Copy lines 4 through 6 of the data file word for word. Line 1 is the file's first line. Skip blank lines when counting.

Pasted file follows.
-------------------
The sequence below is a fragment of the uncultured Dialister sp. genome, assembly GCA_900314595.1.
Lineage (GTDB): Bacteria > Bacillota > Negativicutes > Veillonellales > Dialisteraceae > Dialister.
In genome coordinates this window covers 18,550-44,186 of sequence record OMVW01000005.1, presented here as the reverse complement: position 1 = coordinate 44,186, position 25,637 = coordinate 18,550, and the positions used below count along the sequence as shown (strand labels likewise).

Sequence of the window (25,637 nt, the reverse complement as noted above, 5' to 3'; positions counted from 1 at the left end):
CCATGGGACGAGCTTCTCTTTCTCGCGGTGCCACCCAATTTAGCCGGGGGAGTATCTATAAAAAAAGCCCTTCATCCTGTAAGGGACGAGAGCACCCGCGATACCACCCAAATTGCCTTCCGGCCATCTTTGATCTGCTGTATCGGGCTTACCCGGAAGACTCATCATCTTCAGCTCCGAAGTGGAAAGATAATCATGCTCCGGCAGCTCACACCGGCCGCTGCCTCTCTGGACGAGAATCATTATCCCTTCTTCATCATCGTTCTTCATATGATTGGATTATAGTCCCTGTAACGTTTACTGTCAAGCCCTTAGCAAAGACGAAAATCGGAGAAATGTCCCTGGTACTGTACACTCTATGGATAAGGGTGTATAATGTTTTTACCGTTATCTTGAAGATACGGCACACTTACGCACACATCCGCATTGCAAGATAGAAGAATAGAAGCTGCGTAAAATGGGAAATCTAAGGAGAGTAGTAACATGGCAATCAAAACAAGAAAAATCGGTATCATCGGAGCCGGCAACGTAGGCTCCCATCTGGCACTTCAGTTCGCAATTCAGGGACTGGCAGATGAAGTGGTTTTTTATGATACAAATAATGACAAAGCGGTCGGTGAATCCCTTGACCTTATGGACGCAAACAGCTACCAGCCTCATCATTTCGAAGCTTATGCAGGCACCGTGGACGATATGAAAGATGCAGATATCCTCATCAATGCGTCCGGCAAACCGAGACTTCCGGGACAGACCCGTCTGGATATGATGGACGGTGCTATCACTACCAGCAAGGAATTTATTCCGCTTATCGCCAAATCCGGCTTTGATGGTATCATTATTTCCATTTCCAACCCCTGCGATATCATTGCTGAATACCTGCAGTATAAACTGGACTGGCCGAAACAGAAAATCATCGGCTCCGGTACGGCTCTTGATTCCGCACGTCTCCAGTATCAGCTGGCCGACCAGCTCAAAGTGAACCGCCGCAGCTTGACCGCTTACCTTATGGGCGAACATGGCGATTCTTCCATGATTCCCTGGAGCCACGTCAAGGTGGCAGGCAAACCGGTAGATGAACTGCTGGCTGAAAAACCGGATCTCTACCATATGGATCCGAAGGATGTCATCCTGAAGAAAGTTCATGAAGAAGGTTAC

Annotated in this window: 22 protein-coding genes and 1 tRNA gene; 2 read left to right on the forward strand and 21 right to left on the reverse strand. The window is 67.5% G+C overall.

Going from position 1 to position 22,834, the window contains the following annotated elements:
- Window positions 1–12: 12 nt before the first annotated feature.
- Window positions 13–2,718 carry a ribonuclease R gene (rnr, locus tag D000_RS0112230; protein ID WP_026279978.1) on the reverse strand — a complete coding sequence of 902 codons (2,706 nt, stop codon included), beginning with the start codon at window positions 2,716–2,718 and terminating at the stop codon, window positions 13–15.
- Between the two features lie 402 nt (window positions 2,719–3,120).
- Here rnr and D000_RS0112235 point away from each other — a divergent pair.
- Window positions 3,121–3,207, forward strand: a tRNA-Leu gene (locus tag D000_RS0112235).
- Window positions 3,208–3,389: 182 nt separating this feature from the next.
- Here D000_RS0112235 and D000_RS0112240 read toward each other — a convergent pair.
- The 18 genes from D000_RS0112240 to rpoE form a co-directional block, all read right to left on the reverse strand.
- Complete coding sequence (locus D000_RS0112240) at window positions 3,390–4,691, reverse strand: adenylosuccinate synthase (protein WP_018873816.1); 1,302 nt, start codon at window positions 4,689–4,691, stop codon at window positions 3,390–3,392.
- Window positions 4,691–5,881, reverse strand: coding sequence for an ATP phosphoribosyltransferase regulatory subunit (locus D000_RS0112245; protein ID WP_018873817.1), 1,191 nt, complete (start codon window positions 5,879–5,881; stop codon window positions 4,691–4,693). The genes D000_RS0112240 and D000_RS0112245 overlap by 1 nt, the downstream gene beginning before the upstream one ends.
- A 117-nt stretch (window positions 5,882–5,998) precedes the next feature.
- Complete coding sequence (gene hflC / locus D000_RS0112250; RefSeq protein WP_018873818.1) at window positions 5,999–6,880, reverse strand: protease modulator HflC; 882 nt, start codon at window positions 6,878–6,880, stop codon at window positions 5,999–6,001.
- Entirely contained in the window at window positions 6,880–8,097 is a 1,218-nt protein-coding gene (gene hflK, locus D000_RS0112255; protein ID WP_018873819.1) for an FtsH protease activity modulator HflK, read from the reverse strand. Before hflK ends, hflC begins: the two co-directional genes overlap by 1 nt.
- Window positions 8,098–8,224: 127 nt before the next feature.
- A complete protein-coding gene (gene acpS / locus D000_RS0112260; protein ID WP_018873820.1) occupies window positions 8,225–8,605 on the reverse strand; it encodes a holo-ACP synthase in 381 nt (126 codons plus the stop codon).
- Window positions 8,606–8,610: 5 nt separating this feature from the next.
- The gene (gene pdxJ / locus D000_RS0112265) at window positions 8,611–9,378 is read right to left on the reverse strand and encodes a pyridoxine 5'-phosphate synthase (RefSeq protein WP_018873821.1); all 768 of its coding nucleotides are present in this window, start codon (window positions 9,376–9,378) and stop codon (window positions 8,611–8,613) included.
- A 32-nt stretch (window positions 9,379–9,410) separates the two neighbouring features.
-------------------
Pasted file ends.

Sequence of the window (25,637 nt, the reverse complement as noted above, 5' to 3'; positions counted from 1 at the left end):
CCATGGGACGAGCTTCTCTTTCTCGCGGTGCCACCCAATTTAGCCGGGGGAGTATCTATAAAAAAAGCCCTTCATCCTGTAAGGGACGAGAGCACCCGCGATACCACCCAAATTGCCTTCCGGCCATCTTTGATCTGCTGTATCGGGCTTACCCGGAAGACTCATCATCTTCAGCTCCGAAGTGGAAAGATAATCATGCTCCGGCAGCTCACACCGGCCGCTGCCTCTCTGGACGAGAATCATTATCCCTTCTTCATCATCGTTCTTCATATGATTGGATTATAGTCCCTGTAACGTTTACTGTCAAGCCCTTAGCAAAGACGAAAATCGGAGAAATGTCCCTGGTACTGTACACTCTATGGATAAGGGTGTATAATGTTTTTACCGTTATCTTGAAGATACGGCACACTTACGCACACATCCGCATTGCAAGATAGAAGAATAGAAGCTGCGTAAAATGGGAAATCTAAGGAGAGTAGTAACATGGCAATCAAAACAAGAAAAATCGGTATCATCGGAGCCGGCAACGTAGGCTCCCATCTGGCACTTCAGTTCGCAATTCAGGGACTGGCAGATGAAGTGGTTTTTTATGATACAAATAATGACAAAGCGGTCGGTGAATCCCTTGACCTTATGGACGCAAACAGCTACCAGCCTCATCATTTCGAAGCTTATGCAGGCACCGTGGACGATATGAAAGATGCAGATATCCTCATCAATGCGTCCGGCAAACCGAGACTTCCGGGACAGACCCGTCTGGATATGATGGACGGTGCTATCACTACCAGCAAGGAATTTATTCCGCTTATCGCCAAATCCGGCTTTGATGGTATCATTATTTCCATTTCCAACCCCTGCGATATCATTGCTGAATACCTGCAGTATAAACTGGACTGGCCGAAACAGAAAATCATCGGCTCCGGTACGGCTCTTGATTCCGCACGTCTCCAGTATCAGCTGGCCGACCAGCTCAAAGTGAACCGCCGCAGCTTGACCGCTTACCTTATGGGCGAACATGGCGATTCTTCCATGATTCCCTGGAGCCACGTCAAGGTGGCAGGCAAACCGGTAGATGAACTGCTGGCTGAAAAACCGGATCTCTACCATATGGATCCGAAGGATGTCATCCTGAAGAAAGTTCATGAAGAAGGTTAC

Annotated in this window: 22 protein-coding genes and 1 tRNA gene; 2 read left to right on the forward strand and 21 right to left on the reverse strand. The window is 67.5% G+C overall.